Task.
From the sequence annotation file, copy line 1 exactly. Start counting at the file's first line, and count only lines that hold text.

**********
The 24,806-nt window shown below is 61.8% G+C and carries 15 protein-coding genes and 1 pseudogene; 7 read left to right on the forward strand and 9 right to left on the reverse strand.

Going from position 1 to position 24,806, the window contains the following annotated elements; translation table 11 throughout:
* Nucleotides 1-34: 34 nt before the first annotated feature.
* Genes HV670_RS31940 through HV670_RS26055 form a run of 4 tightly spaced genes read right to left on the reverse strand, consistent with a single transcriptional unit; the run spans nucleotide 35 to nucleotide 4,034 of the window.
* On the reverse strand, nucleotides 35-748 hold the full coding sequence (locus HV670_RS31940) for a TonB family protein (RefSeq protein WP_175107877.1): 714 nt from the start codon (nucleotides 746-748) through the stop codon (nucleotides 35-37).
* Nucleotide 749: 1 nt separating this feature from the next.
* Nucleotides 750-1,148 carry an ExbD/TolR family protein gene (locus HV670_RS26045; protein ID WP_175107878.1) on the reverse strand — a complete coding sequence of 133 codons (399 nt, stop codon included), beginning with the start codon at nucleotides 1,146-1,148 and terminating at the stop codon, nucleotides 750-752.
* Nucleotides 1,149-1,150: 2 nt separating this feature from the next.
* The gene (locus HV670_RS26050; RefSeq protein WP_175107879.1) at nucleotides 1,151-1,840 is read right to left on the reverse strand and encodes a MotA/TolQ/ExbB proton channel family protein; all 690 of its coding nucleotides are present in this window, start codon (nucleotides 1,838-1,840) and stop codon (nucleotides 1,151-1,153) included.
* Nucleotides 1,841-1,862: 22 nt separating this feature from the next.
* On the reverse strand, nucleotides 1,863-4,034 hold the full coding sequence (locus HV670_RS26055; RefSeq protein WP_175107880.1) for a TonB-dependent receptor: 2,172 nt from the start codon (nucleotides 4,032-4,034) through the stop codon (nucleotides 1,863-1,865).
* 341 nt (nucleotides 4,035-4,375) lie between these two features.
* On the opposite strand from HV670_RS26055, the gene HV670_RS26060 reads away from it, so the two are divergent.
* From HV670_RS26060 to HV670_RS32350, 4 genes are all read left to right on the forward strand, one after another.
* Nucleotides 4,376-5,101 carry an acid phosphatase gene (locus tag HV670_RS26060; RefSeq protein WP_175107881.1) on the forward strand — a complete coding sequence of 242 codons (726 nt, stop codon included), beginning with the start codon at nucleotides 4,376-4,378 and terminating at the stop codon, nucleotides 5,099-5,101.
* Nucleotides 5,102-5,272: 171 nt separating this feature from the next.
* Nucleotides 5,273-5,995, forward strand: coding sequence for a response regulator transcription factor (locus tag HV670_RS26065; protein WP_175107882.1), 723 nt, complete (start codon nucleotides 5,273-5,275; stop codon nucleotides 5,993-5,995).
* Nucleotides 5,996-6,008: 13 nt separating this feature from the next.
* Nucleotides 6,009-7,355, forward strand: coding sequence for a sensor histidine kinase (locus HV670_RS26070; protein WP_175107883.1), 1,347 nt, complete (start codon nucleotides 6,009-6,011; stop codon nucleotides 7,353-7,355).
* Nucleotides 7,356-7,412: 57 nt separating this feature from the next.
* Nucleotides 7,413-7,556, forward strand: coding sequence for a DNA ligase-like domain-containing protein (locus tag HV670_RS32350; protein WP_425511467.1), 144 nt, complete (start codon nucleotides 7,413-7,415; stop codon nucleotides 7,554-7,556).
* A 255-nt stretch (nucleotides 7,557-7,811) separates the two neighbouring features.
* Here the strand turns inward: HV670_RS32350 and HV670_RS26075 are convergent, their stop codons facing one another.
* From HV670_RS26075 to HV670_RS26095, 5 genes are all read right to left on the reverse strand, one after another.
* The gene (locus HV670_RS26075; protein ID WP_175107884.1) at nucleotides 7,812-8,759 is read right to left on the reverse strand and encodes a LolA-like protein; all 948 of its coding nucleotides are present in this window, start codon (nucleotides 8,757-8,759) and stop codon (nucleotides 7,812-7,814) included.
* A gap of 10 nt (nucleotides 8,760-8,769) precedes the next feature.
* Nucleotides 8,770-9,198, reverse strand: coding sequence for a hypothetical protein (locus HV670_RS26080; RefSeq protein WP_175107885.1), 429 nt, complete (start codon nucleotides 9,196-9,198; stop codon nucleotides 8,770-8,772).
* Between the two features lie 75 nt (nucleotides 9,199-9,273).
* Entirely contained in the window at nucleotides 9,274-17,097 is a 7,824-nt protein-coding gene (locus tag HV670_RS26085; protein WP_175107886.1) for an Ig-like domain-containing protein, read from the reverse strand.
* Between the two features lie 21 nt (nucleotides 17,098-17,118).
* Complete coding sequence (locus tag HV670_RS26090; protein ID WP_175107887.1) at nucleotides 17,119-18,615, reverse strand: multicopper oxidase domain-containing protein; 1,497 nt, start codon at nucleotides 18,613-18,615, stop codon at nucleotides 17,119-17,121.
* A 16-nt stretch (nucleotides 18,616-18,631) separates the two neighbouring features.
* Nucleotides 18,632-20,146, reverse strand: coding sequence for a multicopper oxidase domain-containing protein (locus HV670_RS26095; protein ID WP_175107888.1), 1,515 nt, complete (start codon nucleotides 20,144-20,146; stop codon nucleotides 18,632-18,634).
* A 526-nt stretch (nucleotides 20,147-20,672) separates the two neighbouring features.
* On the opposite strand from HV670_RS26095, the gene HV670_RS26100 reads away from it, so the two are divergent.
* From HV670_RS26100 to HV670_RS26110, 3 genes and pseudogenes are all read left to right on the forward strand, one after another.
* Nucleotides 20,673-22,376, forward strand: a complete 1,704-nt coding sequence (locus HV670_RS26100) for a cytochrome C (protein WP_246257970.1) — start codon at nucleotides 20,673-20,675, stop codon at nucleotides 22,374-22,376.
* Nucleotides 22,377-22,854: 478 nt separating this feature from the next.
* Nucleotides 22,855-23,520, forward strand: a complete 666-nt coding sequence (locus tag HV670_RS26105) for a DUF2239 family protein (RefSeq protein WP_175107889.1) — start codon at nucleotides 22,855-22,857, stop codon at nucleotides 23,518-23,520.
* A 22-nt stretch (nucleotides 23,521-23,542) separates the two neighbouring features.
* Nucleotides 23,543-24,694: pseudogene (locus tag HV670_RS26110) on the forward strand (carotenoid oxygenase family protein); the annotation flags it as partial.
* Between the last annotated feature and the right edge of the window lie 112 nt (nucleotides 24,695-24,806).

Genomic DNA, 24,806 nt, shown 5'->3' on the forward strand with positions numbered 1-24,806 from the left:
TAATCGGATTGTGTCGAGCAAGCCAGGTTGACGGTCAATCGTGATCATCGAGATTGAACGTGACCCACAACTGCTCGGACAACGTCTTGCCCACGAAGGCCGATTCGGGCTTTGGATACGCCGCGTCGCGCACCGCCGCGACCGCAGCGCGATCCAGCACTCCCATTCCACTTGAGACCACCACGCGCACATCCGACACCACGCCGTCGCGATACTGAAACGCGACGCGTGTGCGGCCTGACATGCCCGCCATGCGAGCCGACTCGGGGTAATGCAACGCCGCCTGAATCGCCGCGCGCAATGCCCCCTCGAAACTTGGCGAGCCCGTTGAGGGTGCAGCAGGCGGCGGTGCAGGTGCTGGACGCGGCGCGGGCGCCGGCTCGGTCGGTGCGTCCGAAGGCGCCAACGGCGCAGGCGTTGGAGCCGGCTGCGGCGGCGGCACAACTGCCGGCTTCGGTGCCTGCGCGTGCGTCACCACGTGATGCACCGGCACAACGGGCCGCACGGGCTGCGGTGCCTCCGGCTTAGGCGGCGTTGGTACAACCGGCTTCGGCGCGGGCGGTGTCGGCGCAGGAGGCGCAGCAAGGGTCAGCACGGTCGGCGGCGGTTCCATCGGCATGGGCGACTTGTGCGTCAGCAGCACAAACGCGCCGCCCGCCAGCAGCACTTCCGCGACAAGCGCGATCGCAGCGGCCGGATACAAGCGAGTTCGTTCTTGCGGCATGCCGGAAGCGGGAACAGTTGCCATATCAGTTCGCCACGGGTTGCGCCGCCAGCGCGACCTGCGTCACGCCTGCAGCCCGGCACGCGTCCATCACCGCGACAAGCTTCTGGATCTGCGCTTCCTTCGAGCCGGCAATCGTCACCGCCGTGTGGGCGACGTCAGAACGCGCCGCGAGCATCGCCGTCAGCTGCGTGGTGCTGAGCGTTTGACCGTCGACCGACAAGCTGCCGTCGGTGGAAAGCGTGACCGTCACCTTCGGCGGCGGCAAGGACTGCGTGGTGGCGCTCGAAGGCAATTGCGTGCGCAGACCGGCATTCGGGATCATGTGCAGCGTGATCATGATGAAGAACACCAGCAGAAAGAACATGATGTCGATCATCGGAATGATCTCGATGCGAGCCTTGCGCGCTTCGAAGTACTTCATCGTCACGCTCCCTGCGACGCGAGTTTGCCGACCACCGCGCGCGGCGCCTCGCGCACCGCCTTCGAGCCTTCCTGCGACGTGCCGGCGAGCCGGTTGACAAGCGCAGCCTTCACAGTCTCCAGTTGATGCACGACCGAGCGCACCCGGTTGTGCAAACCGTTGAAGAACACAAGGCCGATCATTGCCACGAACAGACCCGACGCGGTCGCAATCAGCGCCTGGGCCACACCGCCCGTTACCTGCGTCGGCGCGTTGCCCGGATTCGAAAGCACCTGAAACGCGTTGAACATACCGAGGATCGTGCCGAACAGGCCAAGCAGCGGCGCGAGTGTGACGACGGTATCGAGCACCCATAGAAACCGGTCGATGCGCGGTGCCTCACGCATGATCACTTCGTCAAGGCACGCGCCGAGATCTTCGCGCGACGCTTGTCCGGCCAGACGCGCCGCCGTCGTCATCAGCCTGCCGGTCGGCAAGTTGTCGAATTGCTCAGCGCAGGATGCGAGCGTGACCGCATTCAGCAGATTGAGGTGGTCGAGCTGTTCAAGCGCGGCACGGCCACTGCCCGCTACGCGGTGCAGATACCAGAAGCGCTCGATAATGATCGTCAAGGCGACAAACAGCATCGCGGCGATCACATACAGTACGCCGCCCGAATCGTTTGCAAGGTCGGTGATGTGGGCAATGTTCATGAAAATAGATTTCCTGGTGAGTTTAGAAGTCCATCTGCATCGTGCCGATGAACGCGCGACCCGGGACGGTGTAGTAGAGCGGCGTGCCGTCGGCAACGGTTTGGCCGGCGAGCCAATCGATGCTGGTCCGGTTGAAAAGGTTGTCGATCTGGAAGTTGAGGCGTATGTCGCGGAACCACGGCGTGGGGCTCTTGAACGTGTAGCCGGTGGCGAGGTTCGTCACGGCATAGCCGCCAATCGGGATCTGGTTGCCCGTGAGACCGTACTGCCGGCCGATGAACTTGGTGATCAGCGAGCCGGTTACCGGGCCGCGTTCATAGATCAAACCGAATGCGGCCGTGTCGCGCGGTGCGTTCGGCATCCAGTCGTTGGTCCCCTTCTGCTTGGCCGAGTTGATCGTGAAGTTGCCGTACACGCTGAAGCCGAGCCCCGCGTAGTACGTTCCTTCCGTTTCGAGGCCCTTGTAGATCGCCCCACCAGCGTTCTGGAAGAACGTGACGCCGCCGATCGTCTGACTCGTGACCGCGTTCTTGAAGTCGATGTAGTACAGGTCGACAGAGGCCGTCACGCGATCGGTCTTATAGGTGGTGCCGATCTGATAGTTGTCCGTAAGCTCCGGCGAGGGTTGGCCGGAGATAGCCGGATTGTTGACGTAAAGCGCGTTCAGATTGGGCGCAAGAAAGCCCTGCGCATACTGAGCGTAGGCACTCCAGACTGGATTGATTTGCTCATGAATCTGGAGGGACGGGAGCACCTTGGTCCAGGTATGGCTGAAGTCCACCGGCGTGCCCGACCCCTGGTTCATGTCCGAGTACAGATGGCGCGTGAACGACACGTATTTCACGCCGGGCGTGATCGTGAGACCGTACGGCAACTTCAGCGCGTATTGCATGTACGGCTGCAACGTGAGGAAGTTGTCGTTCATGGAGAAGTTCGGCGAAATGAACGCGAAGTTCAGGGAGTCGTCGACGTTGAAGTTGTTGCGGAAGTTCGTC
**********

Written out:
The 24,806-nt window shown below is 61.8% G+C and carries 15 protein-coding genes and 1 pseudogene; 7 read left to right on the forward strand and 9 right to left on the reverse strand.